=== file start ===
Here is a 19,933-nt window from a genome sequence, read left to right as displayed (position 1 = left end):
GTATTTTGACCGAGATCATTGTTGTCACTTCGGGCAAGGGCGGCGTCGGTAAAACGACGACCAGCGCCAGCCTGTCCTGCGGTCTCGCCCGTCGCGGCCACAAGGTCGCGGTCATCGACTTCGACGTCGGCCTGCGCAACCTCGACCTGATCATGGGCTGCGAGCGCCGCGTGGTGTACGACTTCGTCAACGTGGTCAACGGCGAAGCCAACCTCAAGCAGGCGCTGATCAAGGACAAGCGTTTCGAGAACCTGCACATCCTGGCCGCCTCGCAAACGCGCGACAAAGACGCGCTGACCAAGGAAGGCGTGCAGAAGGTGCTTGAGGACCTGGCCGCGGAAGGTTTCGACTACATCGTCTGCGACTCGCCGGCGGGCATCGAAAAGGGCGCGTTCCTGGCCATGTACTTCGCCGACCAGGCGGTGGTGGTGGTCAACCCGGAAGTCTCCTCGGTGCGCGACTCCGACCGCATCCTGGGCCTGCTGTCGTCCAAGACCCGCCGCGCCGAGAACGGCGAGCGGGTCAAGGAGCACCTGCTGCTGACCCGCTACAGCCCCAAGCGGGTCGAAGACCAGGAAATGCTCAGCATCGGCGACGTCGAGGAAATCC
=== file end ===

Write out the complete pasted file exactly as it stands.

Here is a 19,933-nt window from a genome sequence, read left to right as displayed (position 1 = left end):
GTATTTTGACCGAGATCATTGTTGTCACTTCGGGCAAGGGCGGCGTCGGTAAAACGACGACCAGCGCCAGCCTGTCCTGCGGTCTCGCCCGTCGCGGCCACAAGGTCGCGGTCATCGACTTCGACGTCGGCCTGCGCAACCTCGACCTGATCATGGGCTGCGAGCGCCGCGTGGTGTACGACTTCGTCAACGTGGTCAACGGCGAAGCCAACCTCAAGCAGGCGCTGATCAAGGACAAGCGTTTCGAGAACCTGCACATCCTGGCCGCCTCGCAAACGCGCGACAAAGACGCGCTGACCAAGGAAGGCGTGCAGAAGGTGCTTGAGGACCTGGCCGCGGAAGGTTTCGACTACATCGTCTGCGACTCGCCGGCGGGCATCGAAAAGGGCGCGTTCCTGGCCATGTACTTCGCCGACCAGGCGGTGGTGGTGGTCAACCCGGAAGTCTCCTCGGTGCGCGACTCCGACCGCATCCTGGGCCTGCTGTCGTCCAAGACCCGCCGCGCCGAGAACGGCGAGCGGGTCAAGGAGCACCTGCTGCTGACCCGCTACAGCCCCAAGCGGGTCGAAGACCAGGAAATGCTCAGCATCGGCGACGTCGAGGAAATCC